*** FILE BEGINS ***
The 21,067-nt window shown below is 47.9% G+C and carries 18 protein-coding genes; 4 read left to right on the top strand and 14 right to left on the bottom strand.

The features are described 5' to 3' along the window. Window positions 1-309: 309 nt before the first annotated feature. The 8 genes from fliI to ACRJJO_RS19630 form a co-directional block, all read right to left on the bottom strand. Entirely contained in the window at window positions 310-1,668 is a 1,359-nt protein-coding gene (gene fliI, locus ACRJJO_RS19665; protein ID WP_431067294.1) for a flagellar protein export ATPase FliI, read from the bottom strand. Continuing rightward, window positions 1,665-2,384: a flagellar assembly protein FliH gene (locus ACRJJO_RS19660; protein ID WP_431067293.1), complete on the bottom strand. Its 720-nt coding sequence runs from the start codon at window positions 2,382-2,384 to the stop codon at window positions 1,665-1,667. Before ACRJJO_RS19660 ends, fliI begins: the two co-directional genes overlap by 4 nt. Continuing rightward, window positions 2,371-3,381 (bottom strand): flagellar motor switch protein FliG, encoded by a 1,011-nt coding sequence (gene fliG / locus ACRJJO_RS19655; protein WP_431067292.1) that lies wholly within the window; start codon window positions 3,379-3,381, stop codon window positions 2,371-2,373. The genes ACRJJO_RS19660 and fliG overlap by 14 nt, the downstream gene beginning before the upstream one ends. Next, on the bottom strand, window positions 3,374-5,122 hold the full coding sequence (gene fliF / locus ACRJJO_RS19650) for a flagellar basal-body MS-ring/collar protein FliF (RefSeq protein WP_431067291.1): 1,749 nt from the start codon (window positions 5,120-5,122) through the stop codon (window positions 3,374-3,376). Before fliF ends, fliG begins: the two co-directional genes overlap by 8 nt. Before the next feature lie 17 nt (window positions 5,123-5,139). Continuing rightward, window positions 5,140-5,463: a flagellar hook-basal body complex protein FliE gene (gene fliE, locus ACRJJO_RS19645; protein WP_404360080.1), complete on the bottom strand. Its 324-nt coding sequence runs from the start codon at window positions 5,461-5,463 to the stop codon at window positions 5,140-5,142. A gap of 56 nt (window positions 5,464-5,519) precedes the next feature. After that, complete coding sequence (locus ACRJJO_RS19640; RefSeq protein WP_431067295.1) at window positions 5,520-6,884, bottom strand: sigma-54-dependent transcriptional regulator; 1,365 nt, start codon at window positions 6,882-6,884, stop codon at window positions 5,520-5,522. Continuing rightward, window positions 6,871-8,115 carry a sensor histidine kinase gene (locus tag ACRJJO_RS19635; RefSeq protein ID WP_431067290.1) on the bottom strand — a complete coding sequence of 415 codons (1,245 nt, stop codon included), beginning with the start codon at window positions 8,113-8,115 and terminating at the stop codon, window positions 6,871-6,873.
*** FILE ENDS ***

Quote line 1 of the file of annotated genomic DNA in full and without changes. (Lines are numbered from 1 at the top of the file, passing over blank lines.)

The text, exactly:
The 21,067-nt window shown below is 47.9% G+C and carries 18 protein-coding genes; 4 read left to right on the top strand and 14 right to left on the bottom strand.